Rough Guide to Unix command line.

Similar to other operating systems it is possible to get common tasks done using graphical interfaces, however for some tasks it may be more approriate to use the command line.

If you are using the command line in unix for the first time it might be useful to know some of the commands to allow you to do some simple tasks like browsing the filesystem, copying, deleting and moving files.

There are a large number of small specialised programs available in unix, sometimes you can find a program that does exactly what you want. This comes with increased familiarity, the first step is to learn what some of the basic command are.

Most common commands - lesson 1

These are probably the most common commands for doing the most basic tasks in your system... start a terminal (xterm, gterm, gnome-terminal, etc) and experiment with these commands.

ls   list contents of current directory
cd    change directory
pwd   print working directory (reports current directory)
more  show contents of a text file on screen
exit  exit the current session
rm    remove (dangerous)
mv    move (slightly less dangerous)
cp    copy (less dangerous - you get to keep at least one file)
rmdir remove directory (only if empty)
mkdir make directory
man   gives documentation for commands (e.g. man man)
ps    process snapshot - list of jobs running on your computer

Example usage: try typing these commands (press enter after each one).

man ls
ls --help
ls .
ls /
ls -a
ls -at
ls -l
ls -latc
ls --all
cd /
cd ~
more .bashrc
cp .bashrc .bashrc_backup
man rm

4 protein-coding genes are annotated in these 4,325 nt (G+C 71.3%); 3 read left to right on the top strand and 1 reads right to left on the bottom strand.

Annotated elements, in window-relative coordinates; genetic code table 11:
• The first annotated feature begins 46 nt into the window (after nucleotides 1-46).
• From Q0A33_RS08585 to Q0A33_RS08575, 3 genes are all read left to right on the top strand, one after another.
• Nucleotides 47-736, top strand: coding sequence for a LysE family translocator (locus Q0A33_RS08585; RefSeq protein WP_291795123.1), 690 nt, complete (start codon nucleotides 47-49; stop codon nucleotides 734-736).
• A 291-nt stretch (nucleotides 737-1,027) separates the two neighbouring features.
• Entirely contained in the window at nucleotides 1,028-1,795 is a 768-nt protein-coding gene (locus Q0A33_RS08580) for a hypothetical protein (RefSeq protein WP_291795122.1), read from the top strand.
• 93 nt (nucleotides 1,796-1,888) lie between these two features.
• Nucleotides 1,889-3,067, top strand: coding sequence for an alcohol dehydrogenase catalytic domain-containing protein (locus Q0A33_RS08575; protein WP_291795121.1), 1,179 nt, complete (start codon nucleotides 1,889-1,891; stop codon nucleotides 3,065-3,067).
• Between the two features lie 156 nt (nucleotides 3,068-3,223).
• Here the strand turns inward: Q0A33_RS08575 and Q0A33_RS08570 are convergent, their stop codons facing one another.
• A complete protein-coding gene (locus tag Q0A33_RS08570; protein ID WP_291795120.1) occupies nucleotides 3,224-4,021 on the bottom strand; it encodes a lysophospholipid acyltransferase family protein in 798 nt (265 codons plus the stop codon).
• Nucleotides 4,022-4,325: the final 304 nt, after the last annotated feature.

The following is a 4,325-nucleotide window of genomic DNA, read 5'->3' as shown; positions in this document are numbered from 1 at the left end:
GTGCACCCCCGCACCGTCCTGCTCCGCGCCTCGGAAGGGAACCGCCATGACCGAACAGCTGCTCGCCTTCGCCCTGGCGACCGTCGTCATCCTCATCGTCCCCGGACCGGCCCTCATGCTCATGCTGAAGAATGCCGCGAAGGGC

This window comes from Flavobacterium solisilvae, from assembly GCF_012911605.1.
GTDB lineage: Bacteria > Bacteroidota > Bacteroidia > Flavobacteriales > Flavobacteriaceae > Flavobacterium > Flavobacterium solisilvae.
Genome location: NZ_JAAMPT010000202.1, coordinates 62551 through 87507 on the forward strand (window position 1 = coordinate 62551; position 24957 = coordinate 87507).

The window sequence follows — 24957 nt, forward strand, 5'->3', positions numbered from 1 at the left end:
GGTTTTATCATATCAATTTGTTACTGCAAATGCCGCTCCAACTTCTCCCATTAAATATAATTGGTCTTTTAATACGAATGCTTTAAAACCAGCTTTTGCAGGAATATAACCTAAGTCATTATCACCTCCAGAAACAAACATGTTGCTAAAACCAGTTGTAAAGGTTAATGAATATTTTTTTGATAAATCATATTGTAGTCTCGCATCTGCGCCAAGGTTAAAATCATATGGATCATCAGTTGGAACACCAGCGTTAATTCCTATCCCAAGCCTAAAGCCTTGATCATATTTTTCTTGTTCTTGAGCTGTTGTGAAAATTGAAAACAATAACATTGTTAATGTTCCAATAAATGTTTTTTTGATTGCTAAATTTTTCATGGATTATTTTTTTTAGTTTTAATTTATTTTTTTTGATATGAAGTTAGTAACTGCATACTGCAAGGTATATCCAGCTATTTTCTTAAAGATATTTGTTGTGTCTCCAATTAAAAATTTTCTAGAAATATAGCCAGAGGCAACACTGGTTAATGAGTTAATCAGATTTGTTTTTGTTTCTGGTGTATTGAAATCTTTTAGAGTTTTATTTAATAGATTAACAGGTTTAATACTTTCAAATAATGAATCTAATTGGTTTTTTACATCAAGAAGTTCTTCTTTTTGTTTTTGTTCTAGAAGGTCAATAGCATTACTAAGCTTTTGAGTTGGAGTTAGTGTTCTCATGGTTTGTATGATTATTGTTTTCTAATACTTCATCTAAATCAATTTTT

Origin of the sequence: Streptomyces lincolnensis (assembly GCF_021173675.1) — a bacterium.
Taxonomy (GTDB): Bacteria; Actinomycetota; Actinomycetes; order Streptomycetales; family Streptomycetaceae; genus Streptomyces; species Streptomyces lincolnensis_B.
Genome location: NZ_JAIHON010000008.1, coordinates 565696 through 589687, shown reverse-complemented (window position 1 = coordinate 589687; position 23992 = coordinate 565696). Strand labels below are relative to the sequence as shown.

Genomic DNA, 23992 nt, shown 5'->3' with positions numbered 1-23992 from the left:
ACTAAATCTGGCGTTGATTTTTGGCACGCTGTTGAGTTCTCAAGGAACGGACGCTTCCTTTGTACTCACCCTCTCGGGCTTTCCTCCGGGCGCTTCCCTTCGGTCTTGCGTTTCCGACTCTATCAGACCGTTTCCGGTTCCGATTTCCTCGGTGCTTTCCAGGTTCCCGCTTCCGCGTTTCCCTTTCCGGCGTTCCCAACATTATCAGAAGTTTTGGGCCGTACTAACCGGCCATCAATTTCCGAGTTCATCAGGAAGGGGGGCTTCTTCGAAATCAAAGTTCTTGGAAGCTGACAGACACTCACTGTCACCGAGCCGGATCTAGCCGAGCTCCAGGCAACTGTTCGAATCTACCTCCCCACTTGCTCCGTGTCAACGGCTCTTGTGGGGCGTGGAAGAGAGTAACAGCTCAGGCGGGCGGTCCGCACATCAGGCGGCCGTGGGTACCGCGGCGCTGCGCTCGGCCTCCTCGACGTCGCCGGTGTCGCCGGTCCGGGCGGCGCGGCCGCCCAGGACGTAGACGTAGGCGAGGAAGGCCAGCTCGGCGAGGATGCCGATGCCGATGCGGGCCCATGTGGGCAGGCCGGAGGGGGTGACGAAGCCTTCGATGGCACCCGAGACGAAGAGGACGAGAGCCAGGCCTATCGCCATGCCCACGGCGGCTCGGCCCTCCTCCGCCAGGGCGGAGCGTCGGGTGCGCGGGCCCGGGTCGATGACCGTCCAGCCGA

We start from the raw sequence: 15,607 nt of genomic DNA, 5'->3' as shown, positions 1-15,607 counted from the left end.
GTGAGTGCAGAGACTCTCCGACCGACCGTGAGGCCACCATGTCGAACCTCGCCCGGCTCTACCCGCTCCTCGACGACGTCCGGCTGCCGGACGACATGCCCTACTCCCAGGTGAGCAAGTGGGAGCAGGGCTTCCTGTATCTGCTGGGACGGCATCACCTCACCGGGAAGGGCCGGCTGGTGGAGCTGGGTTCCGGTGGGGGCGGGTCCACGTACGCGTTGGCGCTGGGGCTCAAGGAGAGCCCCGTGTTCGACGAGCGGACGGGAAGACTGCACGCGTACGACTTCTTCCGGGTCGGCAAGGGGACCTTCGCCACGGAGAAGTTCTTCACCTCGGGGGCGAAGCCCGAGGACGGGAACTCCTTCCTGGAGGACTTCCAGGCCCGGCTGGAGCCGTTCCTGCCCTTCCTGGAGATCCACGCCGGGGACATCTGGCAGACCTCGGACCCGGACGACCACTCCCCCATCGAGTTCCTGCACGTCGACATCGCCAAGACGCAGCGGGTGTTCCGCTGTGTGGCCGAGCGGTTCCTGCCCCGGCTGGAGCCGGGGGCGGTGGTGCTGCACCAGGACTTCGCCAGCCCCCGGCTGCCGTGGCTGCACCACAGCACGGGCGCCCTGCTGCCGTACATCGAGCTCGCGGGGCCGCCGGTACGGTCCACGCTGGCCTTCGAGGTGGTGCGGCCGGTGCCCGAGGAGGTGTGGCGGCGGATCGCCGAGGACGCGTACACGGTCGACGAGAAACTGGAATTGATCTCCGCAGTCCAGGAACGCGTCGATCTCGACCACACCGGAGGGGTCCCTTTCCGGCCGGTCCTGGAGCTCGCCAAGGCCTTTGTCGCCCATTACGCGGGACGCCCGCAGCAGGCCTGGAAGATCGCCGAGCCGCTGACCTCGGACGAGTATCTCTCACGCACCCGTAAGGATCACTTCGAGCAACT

rm .bashrc_backup
mkdir trash
rmdir trash
ps -aux

In the above example .bashrc is a file which is normally hidden. Different shells are available, in most cases today you will be using the `bash' shell, programs sometimes need to store options for each users preferences. For the bash shell these can be in .bashrc and .bash_profile which the program looks at each time it is started.

Note there were two different forms for some options, such as ls -a is similar to ls --all, but this is different to ls -all.

More commands - lesson 2

As you saw in the manual pages (e.g. man cp) the above commands can be modified using arguments

ls -1    lists contents of directory using a line for each result
ls -t    lists results in order of modification time
ls -l    gives more details
ls -lh   more details with files sizes in a Human readable form
ps aux   very verbose list of jobs running
cp -R dir1 dir2    copy directory 1 and contents to directory2

Some other useful commands

whoami  tells you information about youself
who     says who is logged into the machine
find    lists all files
vi	very light-weight ubiquiteous text editor (use :q! to exit)(maybe need esc first)
less    another program for looking at text files
cat     a program that dumps the contents of a file to the terminal
emacs   heavy-weight text editor (should be ctrl-X ctrl-c to exit)
pico    simple light-weight text editor
head    show the top 10 lines of a file
tail    show the bottom 10 lines of a file
top     lists the jobs using most system resources (q to exit)
lsof    lists files which are being accessed on your system


Of course other people have already written guides to learning unix for the first time, this one seems a good reference:Learn Unix in 10 minutes.